top of page
  • Valentina Solci

Satisfying Maslow's Hierarchy of Needs During COVID-19

Breaking down the five tier pyramid and offering guidance amidst the pandemic

Maslow's Hierarchy of Needs is a psychological theory on human motivation suggesting that "people are driven to engage in behaviors by a hierarchy of increasingly complex needs" (Explore Psychology). The theory was proposed by humanist psychologist, Abraham Maslow, in 1943 in a paper called, "A Theory of Human Motivation". From there, Maslow continued to refine and expand on his theory by observing exemplary figures, such as, Frederick Douglass and Eleanor Roosevelt; the updated theory was published in his 1954 book, "Motivation and Personality" (Explore Psychology).

Maslow identified the first four levels as "deprivation", or d-needs. These lower level, basic needs must be fulfilled first as needs become more and more complex as you go up the pyramid. The aim at reaching the higher level needs stems from the desire to grow as a person and focus less upon basic survival requirements. In order to reach self-actualization, one needs to meet all other basic needs sequentially, starting from the very bottom.

Considering that the world has been undergoing the COVID-19 pandemic for approximately eight months now, alongside other serious issues like the climate crisis, job losses, and political activity, I felt it was necessary for us to refer to Maslow's Theory to identify what needs in our lives have not been met and what we can do about it. As you read this, please keep in mind that going about meeting these needs varies depending on the person, their location, and specific circumstances.


Physiological needs form the basis of Maslow's pyramid and consists of physical survival needs, such as, food, water, shelter, environment, health, homeostasis, air, and clothing. These needs are essential for survival and, thus, must be met before building up to the other levels. In regards to your food intake, this depends on your body weight and personal dietary process, but, on average, Dr. Edward Bitok, DrPH, MS, RDN, assistant professor, Department of Nutrition & Dietetics at the LLU School of Allied Health Professions, says that "The wait time between meals should be between three and five hours" (Insider). Additionally, we all know we should aim for a "balanced diet", prioritizing fresh, locally grown produce and lots of greens. Just like food, access to clean, drinkable water varies according to one's circumstances. On top of this, there is no clear cut recommendation on how much water intake an individual should consume per day as there are many different professional opinions (Healthline). Finally, shelter has been quite influential to everyone's lives, especially during the age of quarantine. Many people find themselves living alone or at home with family. Whatever your situation is, aim to designate personal space in which you can perform common day-to-day activities.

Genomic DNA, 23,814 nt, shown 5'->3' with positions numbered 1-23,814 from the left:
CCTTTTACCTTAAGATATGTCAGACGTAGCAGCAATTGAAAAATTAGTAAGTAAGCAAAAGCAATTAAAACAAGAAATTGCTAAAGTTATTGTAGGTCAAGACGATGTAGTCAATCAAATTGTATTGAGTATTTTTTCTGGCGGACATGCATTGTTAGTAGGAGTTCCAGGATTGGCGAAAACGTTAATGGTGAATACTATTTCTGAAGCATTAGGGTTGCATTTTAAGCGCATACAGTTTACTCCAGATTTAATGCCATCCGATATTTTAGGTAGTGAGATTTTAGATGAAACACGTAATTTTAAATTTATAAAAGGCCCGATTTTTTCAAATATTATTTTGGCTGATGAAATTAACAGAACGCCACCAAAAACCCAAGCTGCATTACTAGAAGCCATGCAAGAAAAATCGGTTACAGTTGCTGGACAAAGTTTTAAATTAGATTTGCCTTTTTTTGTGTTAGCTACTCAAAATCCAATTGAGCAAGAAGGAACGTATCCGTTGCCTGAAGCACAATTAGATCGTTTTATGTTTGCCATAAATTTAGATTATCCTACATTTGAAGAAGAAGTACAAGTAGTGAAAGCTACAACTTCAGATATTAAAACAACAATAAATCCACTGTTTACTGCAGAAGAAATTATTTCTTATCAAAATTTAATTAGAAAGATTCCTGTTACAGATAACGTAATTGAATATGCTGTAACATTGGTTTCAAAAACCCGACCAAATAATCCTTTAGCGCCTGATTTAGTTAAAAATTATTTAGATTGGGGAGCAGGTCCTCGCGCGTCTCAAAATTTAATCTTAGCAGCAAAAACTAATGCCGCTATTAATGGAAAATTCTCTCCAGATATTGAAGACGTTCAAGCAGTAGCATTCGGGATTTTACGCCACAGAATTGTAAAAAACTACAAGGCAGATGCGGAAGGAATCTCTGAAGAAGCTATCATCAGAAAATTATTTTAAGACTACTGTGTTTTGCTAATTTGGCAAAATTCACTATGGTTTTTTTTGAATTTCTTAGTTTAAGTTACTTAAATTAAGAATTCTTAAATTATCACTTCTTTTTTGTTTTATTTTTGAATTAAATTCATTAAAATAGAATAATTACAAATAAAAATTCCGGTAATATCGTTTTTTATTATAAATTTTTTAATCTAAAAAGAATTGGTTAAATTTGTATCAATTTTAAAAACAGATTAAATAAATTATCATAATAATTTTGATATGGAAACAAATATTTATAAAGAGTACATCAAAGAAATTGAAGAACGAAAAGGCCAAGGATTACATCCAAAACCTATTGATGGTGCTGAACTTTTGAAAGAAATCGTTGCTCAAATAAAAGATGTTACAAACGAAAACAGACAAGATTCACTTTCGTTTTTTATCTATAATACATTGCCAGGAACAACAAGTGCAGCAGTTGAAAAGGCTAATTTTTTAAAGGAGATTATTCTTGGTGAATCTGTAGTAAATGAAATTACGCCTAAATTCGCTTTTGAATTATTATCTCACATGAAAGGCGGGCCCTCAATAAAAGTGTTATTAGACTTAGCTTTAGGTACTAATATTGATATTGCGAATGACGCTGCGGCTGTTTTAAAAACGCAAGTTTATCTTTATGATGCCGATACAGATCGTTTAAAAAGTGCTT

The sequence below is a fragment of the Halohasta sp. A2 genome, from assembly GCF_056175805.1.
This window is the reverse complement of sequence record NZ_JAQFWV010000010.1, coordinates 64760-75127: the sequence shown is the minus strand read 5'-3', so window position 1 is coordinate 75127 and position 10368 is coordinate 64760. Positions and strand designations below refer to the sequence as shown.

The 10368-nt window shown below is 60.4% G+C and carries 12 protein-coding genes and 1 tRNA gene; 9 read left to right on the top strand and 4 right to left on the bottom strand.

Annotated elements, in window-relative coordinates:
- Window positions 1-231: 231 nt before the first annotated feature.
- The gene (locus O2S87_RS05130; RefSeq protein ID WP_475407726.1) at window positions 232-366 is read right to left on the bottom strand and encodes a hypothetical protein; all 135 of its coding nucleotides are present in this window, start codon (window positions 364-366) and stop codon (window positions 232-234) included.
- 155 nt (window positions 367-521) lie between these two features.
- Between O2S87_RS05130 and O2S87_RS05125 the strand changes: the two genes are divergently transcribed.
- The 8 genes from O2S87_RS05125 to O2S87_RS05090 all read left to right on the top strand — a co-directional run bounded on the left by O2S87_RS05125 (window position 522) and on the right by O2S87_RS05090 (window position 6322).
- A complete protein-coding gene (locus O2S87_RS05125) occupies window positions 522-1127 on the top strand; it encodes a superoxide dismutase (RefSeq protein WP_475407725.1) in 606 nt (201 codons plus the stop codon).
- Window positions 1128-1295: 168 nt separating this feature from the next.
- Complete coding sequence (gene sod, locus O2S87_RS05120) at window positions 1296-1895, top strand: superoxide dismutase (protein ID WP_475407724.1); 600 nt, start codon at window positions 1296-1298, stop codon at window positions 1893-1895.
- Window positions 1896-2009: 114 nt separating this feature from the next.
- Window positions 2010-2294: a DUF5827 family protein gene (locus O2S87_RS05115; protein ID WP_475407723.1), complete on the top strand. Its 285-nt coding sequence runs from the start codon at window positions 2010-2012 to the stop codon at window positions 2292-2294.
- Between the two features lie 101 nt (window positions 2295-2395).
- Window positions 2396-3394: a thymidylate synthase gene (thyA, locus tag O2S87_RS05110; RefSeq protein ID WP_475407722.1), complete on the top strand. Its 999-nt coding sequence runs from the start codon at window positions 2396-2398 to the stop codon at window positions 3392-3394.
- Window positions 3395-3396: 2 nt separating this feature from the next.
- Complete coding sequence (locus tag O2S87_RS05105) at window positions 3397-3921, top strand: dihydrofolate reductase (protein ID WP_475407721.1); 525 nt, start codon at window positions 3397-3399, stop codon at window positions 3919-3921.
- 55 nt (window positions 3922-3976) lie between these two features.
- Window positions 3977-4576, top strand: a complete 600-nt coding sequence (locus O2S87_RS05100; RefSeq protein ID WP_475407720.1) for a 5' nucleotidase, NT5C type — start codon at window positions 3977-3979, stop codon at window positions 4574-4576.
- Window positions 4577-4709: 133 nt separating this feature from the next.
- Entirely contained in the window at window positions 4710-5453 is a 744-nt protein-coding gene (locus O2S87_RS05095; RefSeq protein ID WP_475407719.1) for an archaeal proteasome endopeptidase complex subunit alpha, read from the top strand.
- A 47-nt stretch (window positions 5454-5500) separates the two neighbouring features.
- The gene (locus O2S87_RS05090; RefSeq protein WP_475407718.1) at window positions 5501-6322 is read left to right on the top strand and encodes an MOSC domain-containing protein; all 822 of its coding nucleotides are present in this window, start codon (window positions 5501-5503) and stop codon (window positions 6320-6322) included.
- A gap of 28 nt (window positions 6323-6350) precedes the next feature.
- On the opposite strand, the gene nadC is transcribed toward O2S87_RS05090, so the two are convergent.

Safety, Protection, & Security

The second level of the hierarchy describes the need for feeling and being safe. This may be from family members, your close community, strangers, and the environment. There are two types of safety needs: physical and economic. Physical safety refers to the protection from violence, conflict and natural disasters, while economic safety pertains to job stability, saving, and paying off bills. The goal here is to obtain protection from danger, health, and well-being (Explore Psychology). Simple ways you can aim to achieve greater safety and security are by writing down a list of accessible emergency contacts, setting up your house in a way that makes you most comfortable, creating several back up plans in the event of an emergency, scheduling any major financial obligations on your calendar and thoroughly planning out how you will meet those obligations.

Social, Belongingness, & Love

Belongingness refers to the inclusion and membership status within communities, such as, families, school, neighbors, and work. Another way to describe belongingness is "the need to form and maintain lasting social connections". The key words here are 'social connections'. One desires to feel accepted, appreciated, and respected within a social group, and, in turn, feel the same way towards their peers. In regards to love, it is ideal to receive mutual, genuine love from family, friends, and a significant other.